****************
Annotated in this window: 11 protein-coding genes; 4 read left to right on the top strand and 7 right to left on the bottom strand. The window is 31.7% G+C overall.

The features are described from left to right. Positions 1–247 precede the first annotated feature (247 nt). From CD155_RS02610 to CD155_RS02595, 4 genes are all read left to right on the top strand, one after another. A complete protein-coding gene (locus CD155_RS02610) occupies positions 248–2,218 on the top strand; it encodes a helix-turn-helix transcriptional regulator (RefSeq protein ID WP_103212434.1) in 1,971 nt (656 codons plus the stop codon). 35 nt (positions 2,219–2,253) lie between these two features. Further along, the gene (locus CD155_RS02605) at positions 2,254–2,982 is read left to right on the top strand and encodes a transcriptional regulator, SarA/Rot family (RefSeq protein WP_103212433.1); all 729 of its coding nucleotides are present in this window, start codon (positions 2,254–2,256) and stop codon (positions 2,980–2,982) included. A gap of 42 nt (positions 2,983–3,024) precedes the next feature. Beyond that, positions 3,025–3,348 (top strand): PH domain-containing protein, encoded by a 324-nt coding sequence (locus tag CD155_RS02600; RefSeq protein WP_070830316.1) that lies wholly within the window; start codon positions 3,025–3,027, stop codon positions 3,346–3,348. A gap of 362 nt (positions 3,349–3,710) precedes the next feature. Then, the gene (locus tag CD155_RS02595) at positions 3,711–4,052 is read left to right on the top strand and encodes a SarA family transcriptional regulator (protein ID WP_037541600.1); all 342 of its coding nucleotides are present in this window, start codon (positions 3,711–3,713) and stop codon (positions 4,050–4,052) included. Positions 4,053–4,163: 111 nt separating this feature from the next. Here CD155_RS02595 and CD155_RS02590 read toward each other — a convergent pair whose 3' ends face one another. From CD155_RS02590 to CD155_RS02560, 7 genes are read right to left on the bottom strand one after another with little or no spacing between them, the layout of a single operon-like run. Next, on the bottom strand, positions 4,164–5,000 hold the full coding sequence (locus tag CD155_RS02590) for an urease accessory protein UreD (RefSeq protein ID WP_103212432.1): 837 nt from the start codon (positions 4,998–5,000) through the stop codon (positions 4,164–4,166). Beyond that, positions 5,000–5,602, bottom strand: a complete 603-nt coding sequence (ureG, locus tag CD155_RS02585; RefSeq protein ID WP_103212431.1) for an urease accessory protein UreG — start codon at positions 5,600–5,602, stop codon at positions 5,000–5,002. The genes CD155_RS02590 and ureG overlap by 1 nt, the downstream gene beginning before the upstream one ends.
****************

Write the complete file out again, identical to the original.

Annotated in this window: 11 protein-coding genes; 4 read left to right on the top strand and 7 right to left on the bottom strand. The window is 31.7% G+C overall.

The features are described from left to right. Positions 1–247 precede the first annotated feature (247 nt). From CD155_RS02610 to CD155_RS02595, 4 genes are all read left to right on the top strand, one after another. A complete protein-coding gene (locus CD155_RS02610) occupies positions 248–2,218 on the top strand; it encodes a helix-turn-helix transcriptional regulator (RefSeq protein ID WP_103212434.1) in 1,971 nt (656 codons plus the stop codon). 35 nt (positions 2,219–2,253) lie between these two features. Further along, the gene (locus CD155_RS02605) at positions 2,254–2,982 is read left to right on the top strand and encodes a transcriptional regulator, SarA/Rot family (RefSeq protein WP_103212433.1); all 729 of its coding nucleotides are present in this window, start codon (positions 2,254–2,256) and stop codon (positions 2,980–2,982) included. A gap of 42 nt (positions 2,983–3,024) precedes the next feature. Beyond that, positions 3,025–3,348 (top strand): PH domain-containing protein, encoded by a 324-nt coding sequence (locus tag CD155_RS02600; RefSeq protein WP_070830316.1) that lies wholly within the window; start codon positions 3,025–3,027, stop codon positions 3,346–3,348. A gap of 362 nt (positions 3,349–3,710) precedes the next feature. Then, the gene (locus tag CD155_RS02595) at positions 3,711–4,052 is read left to right on the top strand and encodes a SarA family transcriptional regulator (protein ID WP_037541600.1); all 342 of its coding nucleotides are present in this window, start codon (positions 3,711–3,713) and stop codon (positions 4,050–4,052) included. Positions 4,053–4,163: 111 nt separating this feature from the next. Here CD155_RS02595 and CD155_RS02590 read toward each other — a convergent pair whose 3' ends face one another. From CD155_RS02590 to CD155_RS02560, 7 genes are read right to left on the bottom strand one after another with little or no spacing between them, the layout of a single operon-like run. Next, on the bottom strand, positions 4,164–5,000 hold the full coding sequence (locus tag CD155_RS02590) for an urease accessory protein UreD (RefSeq protein ID WP_103212432.1): 837 nt from the start codon (positions 4,998–5,000) through the stop codon (positions 4,164–4,166). Beyond that, positions 5,000–5,602, bottom strand: a complete 603-nt coding sequence (ureG, locus tag CD155_RS02585; RefSeq protein ID WP_103212431.1) for an urease accessory protein UreG — start codon at positions 5,600–5,602, stop codon at positions 5,000–5,002. The genes CD155_RS02590 and ureG overlap by 1 nt, the downstream gene beginning before the upstream one ends.